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KikiteNeko
08-06-2008, 01:01 AM
Say you've had an agent for a while, and you have a good business relationship (as in, your agent invites questions and conversation relevant to your writing at any time). And say your friend has written a manuscript within your agent's genre, and you have read said manuscript cover to cover and really feel it's something your agent would enjoy. Your friend writes a query letter. How would you go about writing your agent to recommend the manuscript, or would you?

maestrowork
08-06-2008, 01:14 AM
First, does your friend write the same genres as you do? A lot of agents strongly advise their clients to not read other writers' unpublished mss, friends or not. It's a legal issue.

Second, all it takes is a phone call: "Hey, I know this guy So-and-So and he's got a great ms. you may be interested in. Should I send him your way?" There, you've got yourself a recommendation.

KikiteNeko
08-06-2008, 01:17 AM
First, does your friend writes the same genres as you do? A lot of agents strongly advise their clients to not read other writers' unpublished mss, friends or not. It's a legal issue.

Second, all it takes is a phone call: "Hey, I know this guy So-and-So and he's got a great ms. you may be interested in. Should I send him your way?" There, you've got yourself a recommendation.

But if I'm not supposed to read it, how would I say he's got a great MS?

maestrowork
08-06-2008, 01:19 AM
If it's a different genre, sometimes it's okay. Say you're a romance writer and your friend writers epic fantasy.

Also, you can recommend the writer himself but not his particular ms. Just say, "I know this fantastic writer. Although I didn't read his ms., I'm sure you may find it interesting."

TrishD
08-06-2008, 05:37 AM
I usually feel out my agent beforehand. Like, "Hey, how do you feel about YA in free verse form?" If she says she's not into it, I don't pursue it further. Otherwise, I tell her I've got a friend whose MS I loved.

I guess it all depends on your relationship with your agent. Mine is definitely interested in leads, so if I have one, I share it.

ideagirl
08-06-2008, 06:53 AM
First, does your friend write the same genres as you do? A lot of agents strongly advise their clients to not read other writers' unpublished mss, friends or not. It's a legal issue.

Second, all it takes is a phone call: "Hey, I know this guy So-and-So and he's got a great ms. you may be interested in. Should I send him your way?" There, you've got yourself a recommendation.

I agree on the method of making the recommendation. As for the legal issue, I can only see two possible issues, which probably aren't worth worrying about in this case: (1) the agent (A) is worried that if her client (B) later writes something similar to the new person's story (NP), the client will get sued. (2) The agent is worried that if some other client ever writes a similar story, the MS author (NP) will go nuts and think that in some devious way, client B read the manuscript, told agent A about it, and agent A then went out and found some other writer and had that other writer write a similar story.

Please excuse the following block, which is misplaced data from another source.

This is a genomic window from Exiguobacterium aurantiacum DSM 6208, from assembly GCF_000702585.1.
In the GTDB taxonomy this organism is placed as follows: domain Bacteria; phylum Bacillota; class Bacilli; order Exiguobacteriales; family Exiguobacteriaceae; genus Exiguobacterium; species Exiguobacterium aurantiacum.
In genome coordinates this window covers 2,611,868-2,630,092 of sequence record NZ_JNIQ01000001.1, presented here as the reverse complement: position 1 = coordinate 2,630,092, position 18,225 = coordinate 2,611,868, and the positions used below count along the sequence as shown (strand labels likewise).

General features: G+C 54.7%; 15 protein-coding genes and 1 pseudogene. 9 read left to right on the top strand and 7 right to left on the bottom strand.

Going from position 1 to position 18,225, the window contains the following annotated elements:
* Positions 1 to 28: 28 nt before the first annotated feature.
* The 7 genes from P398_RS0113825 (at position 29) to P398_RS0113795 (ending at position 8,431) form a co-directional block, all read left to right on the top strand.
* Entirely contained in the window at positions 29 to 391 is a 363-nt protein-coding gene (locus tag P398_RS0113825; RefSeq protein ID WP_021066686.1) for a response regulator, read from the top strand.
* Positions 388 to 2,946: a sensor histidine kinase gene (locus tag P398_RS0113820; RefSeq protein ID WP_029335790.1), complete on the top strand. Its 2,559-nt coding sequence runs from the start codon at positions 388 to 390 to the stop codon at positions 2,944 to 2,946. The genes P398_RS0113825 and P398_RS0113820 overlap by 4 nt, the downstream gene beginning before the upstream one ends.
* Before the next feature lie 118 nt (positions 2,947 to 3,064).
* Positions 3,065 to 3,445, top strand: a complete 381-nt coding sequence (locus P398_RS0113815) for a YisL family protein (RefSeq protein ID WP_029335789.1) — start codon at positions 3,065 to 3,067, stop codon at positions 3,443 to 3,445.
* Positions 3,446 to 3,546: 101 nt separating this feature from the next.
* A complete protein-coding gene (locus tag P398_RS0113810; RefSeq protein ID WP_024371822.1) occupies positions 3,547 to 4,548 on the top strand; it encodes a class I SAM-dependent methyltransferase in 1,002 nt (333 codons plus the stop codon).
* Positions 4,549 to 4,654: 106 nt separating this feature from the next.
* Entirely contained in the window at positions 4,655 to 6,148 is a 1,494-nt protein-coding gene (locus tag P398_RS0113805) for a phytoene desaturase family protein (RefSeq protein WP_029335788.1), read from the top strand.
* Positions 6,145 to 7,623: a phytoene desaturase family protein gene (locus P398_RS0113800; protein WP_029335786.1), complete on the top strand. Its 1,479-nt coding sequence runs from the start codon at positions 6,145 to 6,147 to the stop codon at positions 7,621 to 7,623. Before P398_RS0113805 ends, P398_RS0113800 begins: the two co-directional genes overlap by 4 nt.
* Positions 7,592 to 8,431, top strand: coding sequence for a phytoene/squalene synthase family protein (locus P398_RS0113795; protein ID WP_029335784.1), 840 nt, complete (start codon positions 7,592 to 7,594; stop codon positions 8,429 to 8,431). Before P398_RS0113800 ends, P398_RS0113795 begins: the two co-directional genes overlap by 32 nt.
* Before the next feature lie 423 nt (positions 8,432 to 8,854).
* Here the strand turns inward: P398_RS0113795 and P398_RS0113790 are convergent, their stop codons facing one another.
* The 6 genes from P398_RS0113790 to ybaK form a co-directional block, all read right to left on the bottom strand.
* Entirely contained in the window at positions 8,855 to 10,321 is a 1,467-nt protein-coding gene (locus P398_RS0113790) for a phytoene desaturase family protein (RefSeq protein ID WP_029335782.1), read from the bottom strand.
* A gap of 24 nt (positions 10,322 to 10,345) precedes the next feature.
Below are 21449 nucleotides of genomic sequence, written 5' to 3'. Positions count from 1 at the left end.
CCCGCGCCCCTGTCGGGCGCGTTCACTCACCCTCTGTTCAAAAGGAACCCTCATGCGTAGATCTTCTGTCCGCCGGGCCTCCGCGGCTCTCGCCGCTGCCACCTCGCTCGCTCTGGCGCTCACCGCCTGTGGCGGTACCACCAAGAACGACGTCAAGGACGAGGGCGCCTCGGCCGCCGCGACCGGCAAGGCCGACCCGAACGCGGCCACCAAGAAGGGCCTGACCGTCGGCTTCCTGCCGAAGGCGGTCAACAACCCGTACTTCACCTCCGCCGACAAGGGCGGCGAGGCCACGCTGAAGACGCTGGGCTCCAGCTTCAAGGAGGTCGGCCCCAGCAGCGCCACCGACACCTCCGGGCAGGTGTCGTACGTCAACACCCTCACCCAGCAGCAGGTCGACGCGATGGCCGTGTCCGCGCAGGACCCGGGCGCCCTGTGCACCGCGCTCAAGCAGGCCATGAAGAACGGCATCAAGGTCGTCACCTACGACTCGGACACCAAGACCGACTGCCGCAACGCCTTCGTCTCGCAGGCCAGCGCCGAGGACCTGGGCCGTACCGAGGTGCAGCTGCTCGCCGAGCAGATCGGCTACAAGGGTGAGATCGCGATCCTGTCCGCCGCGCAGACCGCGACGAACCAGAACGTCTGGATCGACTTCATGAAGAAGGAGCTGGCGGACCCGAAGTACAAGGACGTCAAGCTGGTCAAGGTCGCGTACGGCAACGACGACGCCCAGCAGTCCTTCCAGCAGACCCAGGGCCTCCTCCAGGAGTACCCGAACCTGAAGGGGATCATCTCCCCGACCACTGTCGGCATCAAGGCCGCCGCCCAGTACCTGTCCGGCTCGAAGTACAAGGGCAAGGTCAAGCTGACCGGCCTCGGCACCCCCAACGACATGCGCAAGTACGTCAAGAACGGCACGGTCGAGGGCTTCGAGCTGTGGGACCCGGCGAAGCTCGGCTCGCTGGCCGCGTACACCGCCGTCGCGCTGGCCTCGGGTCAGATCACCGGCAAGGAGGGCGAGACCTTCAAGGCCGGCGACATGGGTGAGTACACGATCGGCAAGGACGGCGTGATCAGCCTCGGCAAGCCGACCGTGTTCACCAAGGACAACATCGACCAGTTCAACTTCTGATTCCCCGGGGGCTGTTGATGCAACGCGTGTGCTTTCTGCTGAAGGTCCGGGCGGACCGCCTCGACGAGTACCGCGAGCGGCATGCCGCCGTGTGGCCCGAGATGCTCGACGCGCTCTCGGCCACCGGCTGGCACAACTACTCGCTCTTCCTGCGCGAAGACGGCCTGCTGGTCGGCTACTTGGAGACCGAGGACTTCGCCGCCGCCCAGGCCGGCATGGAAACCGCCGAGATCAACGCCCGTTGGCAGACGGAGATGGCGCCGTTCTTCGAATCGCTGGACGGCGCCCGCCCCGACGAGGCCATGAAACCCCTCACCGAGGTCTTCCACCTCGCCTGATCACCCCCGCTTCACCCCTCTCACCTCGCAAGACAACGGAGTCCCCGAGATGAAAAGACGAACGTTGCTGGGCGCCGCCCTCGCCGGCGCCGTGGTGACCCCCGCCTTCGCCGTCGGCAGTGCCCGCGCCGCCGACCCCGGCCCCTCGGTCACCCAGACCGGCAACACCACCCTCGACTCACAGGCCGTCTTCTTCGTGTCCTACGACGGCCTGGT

Scenario 2 is ridiculous and not worth worrying about at all. Scenario 1 is not going to be a problem as long as the original poster here makes sure not to write something similar to what her friend wrote. And in any event, these scenarios can both be addressed by having the friend sign a waiver form. So, not sure why agents would be so hung up about this, and in any case, since the OP's agent never made any such warning to her, this shouldn't be a problem in this case.

JeanneTGC
08-06-2008, 07:38 AM
Each agent's going to be different, and each author relationship will be different, too.

I do know that some agents don't want to get things passed on to them until they're very confident that the writer so passing is able to spot both talent and what the agent is looking for.

Also, the agent could be worried that if she passes on your friend's MS, then you'll be upset with the agent and/or have problems with your friend. This, btw, is a very realistic concern.

Again, it's going to depend on YOUR relationship with YOUR agent as to how and when it'll be best to approach.

Judg
08-06-2008, 07:50 AM
Go ahead and recommend your friend. Your agent will make her own decision anyway. I read a lot of agent blogs and I have never ever seen an agent complain about a recommendation. Just make sure you contact the agent before your friend sends a query mentioning you or it will make your friend look bad. Lots of people say they they've been recommended just because someone says, "Maybe you should query my agent."

As for reading the MS, if your agent hasn't told you not to, where's the problem? Whatever you do, don't go lying about things.

mscelina
08-06-2008, 08:09 AM
Here...let me spell it for you, Tom. That's C - E - L- I--am I going too fast? No? Okay. -- N - A on the first name. Insert that name into glowing recommendation and see? All done.

:D

Thanks!

;)

Williebee
08-06-2008, 08:15 AM
and after celina?

W I L L I E B E E. "He's a GREAT writer AND a gentleman." (I let the lady go first, didn't I?) :)

mscelina
08-06-2008, 08:22 AM
You did, Williebee. That was VERY gentlemanly of you.

But you knew SOMEBODY was going to do it. Why not the night lurkers like us?

:D